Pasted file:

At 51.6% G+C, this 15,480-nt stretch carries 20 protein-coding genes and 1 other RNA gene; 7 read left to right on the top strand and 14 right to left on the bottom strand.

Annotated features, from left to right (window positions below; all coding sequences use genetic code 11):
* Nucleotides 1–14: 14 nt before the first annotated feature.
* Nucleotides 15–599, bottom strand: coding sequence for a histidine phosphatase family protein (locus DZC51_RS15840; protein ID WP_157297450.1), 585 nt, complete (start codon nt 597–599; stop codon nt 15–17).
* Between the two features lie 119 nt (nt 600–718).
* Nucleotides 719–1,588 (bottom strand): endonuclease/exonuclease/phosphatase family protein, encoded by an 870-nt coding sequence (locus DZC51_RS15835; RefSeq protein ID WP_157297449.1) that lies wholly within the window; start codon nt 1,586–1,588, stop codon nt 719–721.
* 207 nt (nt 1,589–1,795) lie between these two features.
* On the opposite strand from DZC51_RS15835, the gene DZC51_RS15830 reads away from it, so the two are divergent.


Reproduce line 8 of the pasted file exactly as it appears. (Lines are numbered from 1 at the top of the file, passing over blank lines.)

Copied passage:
* On the opposite strand from DZC51_RS15835, the gene DZC51_RS15830 reads away from it, so the two are divergent.